Dystocia is a term that describes labor that takes a long time to proceed. Read this article to know about its causes, types, and treatment.
The American College of Obstetricians and Gynecologists (ACOG) defines dystocia as abnormal or prolonged labor caused by abnormalities in-
The power (uterine contractions or maternal expulsive forces).
The passenger (position, size, or presentation of the fetus).
The passage (pelvis or soft tissues).
Dystocia, or abnormal labor progression, affects one-third of all cesarean sections and half of the primary cesarean sections in nulliparous women (first-time mothers).
The following types of dystocia are present-
Cervical Dystocia- Cervical dystocia is a condition in which the cervix fails to dilate during labor. Previous cone biopsy or cauterization for cervical dysplasia can cause cervical dilatation to fail. Trauma is another reason for the inability of the cervix to dilate. When there are uncoordinated uterine contractions, cervical dilation failure might occur, which should respond to oxytocin. If the dystocia persists, the infant must be delivered via cesarean section.
Shoulder Dystocia- The head of the infant normally lies to the left during the peripartum period, turns to the occipito-anterior position, and the head is delivered first. After that, the shoulders lay in an anteroposterior position before passing through the pelvic brim. The infant can inhale if the shoulders become trapped in this position since the mouth and nose are out of the vagina; however, the chest cannot expand because it is stuck in the pelvic brim. If the fetus is not delivered immediately, hypoxia will set in, and the fetus will die. The anterior shoulder usually impacts the maternal symphysis. The posterior shoulder has a less common impact on the sacral promontory.
Dystocia can occur due to the following causes-
Uterine Factors- Contractions must begin at the fundus and work their way down to the pelvis. Labor will be challenging and prolonged if the uterine activity is uncoordinated and contractions are short or infrequent. Primigravid mothers (women pregnant for the first time) are more likely to develop dystocia because they have a degree of uterine incoordination, which explains why their labors are longer. Uterine contractions can be aided and coordinated by oxytocin.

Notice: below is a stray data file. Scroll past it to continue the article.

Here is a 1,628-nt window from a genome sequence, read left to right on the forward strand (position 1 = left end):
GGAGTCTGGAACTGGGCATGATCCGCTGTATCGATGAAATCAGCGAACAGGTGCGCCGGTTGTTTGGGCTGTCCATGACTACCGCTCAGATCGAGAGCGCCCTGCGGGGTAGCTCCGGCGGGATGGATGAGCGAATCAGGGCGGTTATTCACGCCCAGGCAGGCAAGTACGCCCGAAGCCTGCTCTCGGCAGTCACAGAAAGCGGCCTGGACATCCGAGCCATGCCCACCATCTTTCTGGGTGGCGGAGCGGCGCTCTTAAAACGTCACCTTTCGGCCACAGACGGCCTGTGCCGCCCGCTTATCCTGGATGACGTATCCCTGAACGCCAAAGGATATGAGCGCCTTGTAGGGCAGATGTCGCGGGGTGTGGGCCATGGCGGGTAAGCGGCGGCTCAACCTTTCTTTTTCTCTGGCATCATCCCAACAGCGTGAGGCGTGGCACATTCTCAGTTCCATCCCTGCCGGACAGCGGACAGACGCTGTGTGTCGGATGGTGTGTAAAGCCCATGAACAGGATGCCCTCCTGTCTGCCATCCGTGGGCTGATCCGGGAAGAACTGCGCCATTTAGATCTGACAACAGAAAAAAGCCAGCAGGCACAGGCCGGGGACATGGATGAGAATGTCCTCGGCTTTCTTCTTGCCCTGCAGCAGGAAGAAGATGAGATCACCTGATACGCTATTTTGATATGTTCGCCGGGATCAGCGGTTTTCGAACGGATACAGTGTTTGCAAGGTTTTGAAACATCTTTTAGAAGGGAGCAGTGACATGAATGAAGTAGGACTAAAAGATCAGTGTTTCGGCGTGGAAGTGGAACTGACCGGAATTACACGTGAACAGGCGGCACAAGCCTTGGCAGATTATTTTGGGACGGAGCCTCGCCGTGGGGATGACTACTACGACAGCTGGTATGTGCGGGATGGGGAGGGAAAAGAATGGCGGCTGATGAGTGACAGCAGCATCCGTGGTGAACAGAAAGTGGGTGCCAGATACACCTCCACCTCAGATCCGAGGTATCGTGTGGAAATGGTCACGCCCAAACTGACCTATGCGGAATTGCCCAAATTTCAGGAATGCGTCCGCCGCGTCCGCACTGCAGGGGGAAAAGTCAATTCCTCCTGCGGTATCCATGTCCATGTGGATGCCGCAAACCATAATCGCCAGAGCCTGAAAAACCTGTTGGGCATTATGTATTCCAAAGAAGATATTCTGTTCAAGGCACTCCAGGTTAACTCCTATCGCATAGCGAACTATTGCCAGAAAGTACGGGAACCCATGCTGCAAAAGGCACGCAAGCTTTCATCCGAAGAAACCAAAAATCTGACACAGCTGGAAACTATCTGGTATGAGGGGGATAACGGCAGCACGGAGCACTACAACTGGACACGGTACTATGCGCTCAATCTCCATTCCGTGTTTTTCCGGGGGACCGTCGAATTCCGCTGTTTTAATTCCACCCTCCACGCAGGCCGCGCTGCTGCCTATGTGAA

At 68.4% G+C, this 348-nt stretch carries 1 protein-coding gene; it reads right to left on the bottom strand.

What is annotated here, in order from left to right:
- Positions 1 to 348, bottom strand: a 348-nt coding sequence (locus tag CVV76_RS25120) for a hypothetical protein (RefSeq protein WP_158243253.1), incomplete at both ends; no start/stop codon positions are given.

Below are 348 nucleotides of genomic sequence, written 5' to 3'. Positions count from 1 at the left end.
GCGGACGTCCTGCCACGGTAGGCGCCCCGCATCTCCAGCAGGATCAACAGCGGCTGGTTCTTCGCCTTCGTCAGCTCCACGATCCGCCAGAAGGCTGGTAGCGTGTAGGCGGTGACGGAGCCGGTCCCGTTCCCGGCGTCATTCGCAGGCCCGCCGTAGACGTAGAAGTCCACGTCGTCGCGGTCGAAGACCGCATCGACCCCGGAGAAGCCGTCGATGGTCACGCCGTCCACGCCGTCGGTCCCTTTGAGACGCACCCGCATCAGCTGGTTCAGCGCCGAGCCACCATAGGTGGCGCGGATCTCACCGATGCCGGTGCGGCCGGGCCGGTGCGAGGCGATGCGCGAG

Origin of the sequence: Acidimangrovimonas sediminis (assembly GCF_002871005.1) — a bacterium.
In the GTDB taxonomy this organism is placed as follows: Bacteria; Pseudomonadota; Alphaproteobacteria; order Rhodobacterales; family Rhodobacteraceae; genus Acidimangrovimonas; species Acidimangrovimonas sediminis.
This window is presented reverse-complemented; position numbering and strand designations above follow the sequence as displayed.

Fetal Factors- The fetal factors responsible for dystocia include-
Pelvic Passage Factors- A round brimmed pelvis is ideal for labor; nevertheless, some women's brims are lengthy and oval. If the fetal head has not engaged into the pelvis by 37 weeks of pregnancy in a primigravida, a tiny pelvic brim should be suspected. Scoliosis, kyphosis, and rickets are further causes of cephalopelvic disproportion. Shoulder dystocia is caused in part by a small or abnormal pelvic inlet.
The following factors increase the risk for dystocia-
Maternal diabetes mellitus increases the risk of birth by two to four times compared to babies of the same weight born to moms who do not have diabetes.
Prolonged labor, either in the first or second stage, or secondary arrest.
Fetal macrosomia affects 48 % of babies that weigh under four kilograms.
History of shoulder dystocia.
Use of oxytocin (hormone used to induce labor).
Obesity in mothers (BMI of more than 30 kg/m2).
Forceps or ventouse are used to assist in vaginal birth.